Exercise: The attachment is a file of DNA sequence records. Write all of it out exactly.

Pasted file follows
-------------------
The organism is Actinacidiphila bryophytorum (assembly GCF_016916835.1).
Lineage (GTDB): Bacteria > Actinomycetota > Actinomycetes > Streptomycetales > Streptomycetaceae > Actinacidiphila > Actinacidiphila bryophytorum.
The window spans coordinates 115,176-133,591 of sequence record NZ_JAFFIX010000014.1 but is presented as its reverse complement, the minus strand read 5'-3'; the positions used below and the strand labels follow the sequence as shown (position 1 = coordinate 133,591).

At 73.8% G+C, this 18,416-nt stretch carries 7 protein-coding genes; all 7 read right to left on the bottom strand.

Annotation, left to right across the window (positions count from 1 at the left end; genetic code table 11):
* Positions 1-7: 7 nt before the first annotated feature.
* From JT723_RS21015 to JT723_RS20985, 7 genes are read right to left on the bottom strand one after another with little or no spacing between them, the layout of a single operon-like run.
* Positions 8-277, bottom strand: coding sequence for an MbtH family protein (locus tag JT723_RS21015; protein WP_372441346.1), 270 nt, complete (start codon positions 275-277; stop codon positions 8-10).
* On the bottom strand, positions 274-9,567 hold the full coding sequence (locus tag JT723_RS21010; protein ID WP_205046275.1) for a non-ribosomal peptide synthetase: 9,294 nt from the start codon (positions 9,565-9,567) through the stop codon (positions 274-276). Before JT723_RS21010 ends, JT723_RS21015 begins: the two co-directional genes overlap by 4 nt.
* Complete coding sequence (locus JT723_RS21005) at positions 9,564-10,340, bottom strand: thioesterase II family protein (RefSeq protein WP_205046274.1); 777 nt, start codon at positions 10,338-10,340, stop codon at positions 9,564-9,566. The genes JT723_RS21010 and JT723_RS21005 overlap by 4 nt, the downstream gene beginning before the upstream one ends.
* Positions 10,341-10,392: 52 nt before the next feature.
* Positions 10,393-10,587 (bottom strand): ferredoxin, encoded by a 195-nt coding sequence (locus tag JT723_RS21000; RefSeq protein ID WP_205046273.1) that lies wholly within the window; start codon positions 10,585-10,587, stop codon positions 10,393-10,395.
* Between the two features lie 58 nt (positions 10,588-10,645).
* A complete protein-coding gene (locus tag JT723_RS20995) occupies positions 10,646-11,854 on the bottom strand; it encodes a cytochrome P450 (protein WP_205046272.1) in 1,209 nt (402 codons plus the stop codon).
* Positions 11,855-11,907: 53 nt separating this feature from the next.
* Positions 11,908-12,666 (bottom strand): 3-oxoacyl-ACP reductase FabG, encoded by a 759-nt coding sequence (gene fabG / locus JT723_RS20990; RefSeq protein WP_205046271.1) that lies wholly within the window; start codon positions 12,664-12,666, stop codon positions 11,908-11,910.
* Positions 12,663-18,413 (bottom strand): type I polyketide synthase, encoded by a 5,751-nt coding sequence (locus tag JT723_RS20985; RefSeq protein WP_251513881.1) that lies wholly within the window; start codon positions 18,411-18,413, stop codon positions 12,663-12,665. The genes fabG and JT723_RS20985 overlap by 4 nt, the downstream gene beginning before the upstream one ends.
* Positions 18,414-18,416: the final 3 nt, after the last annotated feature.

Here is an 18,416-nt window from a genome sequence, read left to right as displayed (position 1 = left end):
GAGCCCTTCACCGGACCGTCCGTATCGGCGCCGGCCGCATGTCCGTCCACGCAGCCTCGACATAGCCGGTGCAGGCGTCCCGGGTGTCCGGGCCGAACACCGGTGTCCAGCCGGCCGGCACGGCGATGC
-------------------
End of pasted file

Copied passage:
The organism is Actinacidiphila bryophytorum (assembly GCF_016916835.1).
Lineage (GTDB): Bacteria > Actinomycetota > Actinomycetes > Streptomycetales > Streptomycetaceae > Actinacidiphila > Actinacidiphila bryophytorum.
The window spans coordinates 115,176-133,591 of sequence record NZ_JAFFIX010000014.1 but is presented as its reverse complement, the minus strand read 5'-3'; the positions used below and the strand labels follow the sequence as shown (position 1 = coordinate 133,591).

At 73.8% G+C, this 18,416-nt stretch carries 7 protein-coding genes; all 7 read right to left on the bottom strand.

Annotation, left to right across the window (positions count from 1 at the left end; genetic code table 11):
* Positions 1-7: 7 nt before the first annotated feature.
* From JT723_RS21015 to JT723_RS20985, 7 genes are read right to left on the bottom strand one after another with little or no spacing between them, the layout of a single operon-like run.
* Positions 8-277, bottom strand: coding sequence for an MbtH family protein (locus tag JT723_RS21015; protein WP_372441346.1), 270 nt, complete (start codon positions 275-277; stop codon positions 8-10).
* On the bottom strand, positions 274-9,567 hold the full coding sequence (locus tag JT723_RS21010; protein ID WP_205046275.1) for a non-ribosomal peptide synthetase: 9,294 nt from the start codon (positions 9,565-9,567) through the stop codon (positions 274-276). Before JT723_RS21010 ends, JT723_RS21015 begins: the two co-directional genes overlap by 4 nt.
* Complete coding sequence (locus JT723_RS21005) at positions 9,564-10,340, bottom strand: thioesterase II family protein (RefSeq protein WP_205046274.1); 777 nt, start codon at positions 10,338-10,340, stop codon at positions 9,564-9,566. The genes JT723_RS21010 and JT723_RS21005 overlap by 4 nt, the downstream gene beginning before the upstream one ends.
* Positions 10,341-10,392: 52 nt before the next feature.
* Positions 10,393-10,587 (bottom strand): ferredoxin, encoded by a 195-nt coding sequence (locus tag JT723_RS21000; RefSeq protein ID WP_205046273.1) that lies wholly within the window; start codon positions 10,585-10,587, stop codon positions 10,393-10,395.
* Between the two features lie 58 nt (positions 10,588-10,645).
* A complete protein-coding gene (locus tag JT723_RS20995) occupies positions 10,646-11,854 on the bottom strand; it encodes a cytochrome P450 (protein WP_205046272.1) in 1,209 nt (402 codons plus the stop codon).
* Positions 11,855-11,907: 53 nt separating this feature from the next.
* Positions 11,908-12,666 (bottom strand): 3-oxoacyl-ACP reductase FabG, encoded by a 759-nt coding sequence (gene fabG / locus JT723_RS20990; RefSeq protein WP_205046271.1) that lies wholly within the window; start codon positions 12,664-12,666, stop codon positions 11,908-11,910.
* Positions 12,663-18,413 (bottom strand): type I polyketide synthase, encoded by a 5,751-nt coding sequence (locus tag JT723_RS20985; RefSeq protein WP_251513881.1) that lies wholly within the window; start codon positions 18,411-18,413, stop codon positions 12,663-12,665. The genes fabG and JT723_RS20985 overlap by 4 nt, the downstream gene beginning before the upstream one ends.
* Positions 18,414-18,416: the final 3 nt, after the last annotated feature.

Here is an 18,416-nt window from a genome sequence, read left to right as displayed (position 1 = left end):
GAGCCCTTCACCGGACCGTCCGTATCGGCGCCGGCCGCATGTCCGTCCACGCAGCCTCGACATAGCCGGTGCAGGCGTCCCGGGTGTCCGGGCCGAACACCGGTGTCCAGCCGGCCGGCACGGCGATGC